Frederick S. Church Original Plate Signed Etching Wanderer's Return 1887 Edition


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The Wanderer's Return is an original Limited Edition etching by American printmaker and painter Frederick Stuart Church - (1842-1924). This original work was published in 1887.

Title: The Wanderer's Return
Artist: Frederick Stuart Church - (1842-1924) - American artist
Technique: Original Etching
Signature: Signed and dated in the plate. Copyright and publisher information in the upper left corn just above the image.
Date Published: 1887
Edition: From an edition of 500
Dimensions: Sheet size - 11 x 15-1/2 inches, Image size - 6-7/8 x 10-3/8 inches.
Condition: The etching is in Excellent Condition.
References: Examples of this etching are in the collections of the Metropolitan Museum of Art and the Fine Art Museums of San Francisco which shows it on their website.
Representative Etchings by Artists of To-day in America (1887) by Ripley Hitchcock
Printing: A strong impression printed in reddish brown ink on cream wove paper.
Presentation: In an ivory collector's mat/folder. Blank on the back, not laid down.
Description: Frederick Church was a painter, illustrator and printmaker who produced many dreamy, idyllic works with an element of fantasy. "The Wanderer's Return" is considered one of his best works. The following comments are from The Critic, a New York weekly literature and art review which praised the etching in its Nov. 26, 1887 issue:

"Mr. Church’s "The Wanderer’s Return," printed in red, is one of this etcher’s best plates, not only in the technical execution of the lines, but as regards their symmetry and harmony. The subject is a young girl welcoming a returning dove. The river and all the sedges on the bank are treated in the simplest but most suggestive manner."

Frederick Stuart Church was born in Grand Rapids, Michigan. His father was an important figure in politics as well as a well-known lawyer. At the age of 13 Church left school and took a job at the then newly-established American Express Company in Chicago, with his parents intending him to have a business career. Being nineteen at the outbreak of the Civil War he served in the Union Army. After his discharge he returned to Chicago, having decided to devote his life to art, and started studying drawing under Walter Shirlaw at the city's Academy of Design. In 1870 he took the decision to continue his studies in New York City, which became his home for the rest of his life.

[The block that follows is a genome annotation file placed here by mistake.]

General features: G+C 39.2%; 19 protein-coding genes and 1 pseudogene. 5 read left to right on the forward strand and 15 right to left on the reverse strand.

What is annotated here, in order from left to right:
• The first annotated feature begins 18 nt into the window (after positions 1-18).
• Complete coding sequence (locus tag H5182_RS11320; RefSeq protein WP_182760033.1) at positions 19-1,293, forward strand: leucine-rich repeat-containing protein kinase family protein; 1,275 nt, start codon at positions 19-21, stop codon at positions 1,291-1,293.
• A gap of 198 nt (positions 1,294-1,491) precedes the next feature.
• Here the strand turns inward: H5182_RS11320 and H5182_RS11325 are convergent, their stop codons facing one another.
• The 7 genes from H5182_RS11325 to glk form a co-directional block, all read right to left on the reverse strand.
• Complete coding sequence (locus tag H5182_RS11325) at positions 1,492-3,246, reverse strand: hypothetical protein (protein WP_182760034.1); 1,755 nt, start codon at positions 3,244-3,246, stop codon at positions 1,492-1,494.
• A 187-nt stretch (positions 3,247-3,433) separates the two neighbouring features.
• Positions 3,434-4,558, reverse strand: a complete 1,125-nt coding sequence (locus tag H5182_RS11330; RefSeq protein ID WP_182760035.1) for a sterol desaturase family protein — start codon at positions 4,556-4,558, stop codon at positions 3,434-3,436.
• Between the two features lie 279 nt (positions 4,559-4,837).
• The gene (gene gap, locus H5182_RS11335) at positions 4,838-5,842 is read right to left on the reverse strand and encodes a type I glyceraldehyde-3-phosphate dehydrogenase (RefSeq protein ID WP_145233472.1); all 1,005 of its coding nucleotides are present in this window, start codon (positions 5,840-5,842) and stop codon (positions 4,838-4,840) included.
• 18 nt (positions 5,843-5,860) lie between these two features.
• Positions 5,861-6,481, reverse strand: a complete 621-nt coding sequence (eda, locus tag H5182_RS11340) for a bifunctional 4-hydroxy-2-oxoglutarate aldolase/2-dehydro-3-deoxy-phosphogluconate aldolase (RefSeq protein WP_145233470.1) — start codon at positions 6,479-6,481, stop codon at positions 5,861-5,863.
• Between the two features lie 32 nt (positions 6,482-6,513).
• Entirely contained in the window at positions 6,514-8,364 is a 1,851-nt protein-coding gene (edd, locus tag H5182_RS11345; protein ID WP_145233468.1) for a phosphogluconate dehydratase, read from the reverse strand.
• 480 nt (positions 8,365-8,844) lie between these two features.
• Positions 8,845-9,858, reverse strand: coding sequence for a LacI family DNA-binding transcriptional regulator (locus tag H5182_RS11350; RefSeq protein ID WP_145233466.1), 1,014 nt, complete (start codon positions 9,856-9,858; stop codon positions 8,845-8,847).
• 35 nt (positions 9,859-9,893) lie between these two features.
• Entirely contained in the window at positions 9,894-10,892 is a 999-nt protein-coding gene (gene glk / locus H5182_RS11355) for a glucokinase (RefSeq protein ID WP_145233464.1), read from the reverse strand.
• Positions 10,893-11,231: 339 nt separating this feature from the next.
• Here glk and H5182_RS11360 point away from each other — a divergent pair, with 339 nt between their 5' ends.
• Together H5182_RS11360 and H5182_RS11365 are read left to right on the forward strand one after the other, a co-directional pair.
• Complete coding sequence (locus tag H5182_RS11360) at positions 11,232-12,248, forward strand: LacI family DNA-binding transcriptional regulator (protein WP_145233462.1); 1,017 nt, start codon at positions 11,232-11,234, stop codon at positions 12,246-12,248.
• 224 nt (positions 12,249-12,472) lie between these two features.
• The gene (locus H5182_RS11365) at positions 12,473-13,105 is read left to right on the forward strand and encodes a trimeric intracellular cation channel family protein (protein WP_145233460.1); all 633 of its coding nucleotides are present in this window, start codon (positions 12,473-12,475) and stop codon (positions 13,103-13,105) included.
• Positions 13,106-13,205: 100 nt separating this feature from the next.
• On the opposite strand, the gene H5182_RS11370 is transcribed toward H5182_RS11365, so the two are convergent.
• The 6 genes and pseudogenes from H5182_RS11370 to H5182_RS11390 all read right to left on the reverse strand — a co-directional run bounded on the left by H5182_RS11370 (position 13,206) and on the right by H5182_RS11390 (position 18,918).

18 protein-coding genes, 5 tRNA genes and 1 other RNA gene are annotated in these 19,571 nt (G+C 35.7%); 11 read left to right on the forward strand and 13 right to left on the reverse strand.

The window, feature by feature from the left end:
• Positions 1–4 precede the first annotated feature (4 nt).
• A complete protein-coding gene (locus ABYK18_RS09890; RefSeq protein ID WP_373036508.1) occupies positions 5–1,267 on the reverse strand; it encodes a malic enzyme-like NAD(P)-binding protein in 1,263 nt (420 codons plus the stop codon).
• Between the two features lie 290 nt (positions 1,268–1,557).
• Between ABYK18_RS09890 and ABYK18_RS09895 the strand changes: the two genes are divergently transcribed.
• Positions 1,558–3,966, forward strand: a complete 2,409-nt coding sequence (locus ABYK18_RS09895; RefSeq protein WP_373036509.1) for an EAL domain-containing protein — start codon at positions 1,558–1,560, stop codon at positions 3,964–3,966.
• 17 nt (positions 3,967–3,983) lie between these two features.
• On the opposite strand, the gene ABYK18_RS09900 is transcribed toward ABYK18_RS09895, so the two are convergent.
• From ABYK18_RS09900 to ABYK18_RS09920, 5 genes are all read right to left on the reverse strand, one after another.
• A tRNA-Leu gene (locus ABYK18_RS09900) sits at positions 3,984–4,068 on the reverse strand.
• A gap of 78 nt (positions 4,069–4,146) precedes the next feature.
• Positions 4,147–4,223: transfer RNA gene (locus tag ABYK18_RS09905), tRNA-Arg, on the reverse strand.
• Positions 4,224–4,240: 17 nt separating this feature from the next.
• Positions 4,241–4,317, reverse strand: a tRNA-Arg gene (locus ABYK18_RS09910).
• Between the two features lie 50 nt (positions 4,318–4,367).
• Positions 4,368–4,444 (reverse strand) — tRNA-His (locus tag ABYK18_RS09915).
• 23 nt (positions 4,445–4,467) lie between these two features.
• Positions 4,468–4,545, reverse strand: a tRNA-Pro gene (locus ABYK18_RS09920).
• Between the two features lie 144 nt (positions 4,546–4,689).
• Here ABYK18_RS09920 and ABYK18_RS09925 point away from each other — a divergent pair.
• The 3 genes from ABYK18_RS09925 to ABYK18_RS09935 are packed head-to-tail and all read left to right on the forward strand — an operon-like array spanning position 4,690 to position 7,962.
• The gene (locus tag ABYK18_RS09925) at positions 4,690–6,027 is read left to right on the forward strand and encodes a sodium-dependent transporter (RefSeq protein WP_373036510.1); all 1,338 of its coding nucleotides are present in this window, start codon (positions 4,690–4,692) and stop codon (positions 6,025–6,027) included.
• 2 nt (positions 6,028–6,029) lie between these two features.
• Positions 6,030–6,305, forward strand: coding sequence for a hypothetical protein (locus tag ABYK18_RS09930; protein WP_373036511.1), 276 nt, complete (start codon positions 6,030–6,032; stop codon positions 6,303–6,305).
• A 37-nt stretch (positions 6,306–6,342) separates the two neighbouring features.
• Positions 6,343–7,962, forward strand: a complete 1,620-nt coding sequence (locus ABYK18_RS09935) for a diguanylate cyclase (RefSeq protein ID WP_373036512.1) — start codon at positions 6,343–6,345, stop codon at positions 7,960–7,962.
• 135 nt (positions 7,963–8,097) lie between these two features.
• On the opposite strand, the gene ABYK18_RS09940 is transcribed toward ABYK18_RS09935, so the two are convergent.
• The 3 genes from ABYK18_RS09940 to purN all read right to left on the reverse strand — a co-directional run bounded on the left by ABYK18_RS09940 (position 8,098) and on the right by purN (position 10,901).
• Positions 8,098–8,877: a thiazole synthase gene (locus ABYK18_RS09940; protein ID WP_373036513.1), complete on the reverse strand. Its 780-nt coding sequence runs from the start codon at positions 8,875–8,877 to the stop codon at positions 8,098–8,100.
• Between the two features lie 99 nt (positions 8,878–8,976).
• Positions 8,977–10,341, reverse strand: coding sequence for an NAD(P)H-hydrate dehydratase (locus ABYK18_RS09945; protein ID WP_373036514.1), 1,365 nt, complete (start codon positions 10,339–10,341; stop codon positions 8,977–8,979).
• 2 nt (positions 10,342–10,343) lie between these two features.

He enrolled at the National Academy of Design, and joined the Art Students League, headed by his old teacher Walter Shirlaw, in which he remained involved for the rest of his life. By the middle of the 1870s he was already gaining a name as a gifted illustrator. Among the many magazines and periodicals which eventually took up his works were the various Harper's publications as well as Frank Leslie's Weekly, Century Magazine and the Ladies' Home Journal. He also did illustrations for various commercial companies. Church became especially known for his fondness of depicting animals, both in their natural state and in anthropomorphic "allegorical compositions" - having both the patience and empathy needed to gain the confidence of his animal "models" and a thorough understanding of animal anatomy, as well as of animal facial expressions and the moods and feelings they conveyed.

Church was a member of the New York Etching Club. His paintings and etchings are in many public and private collections.

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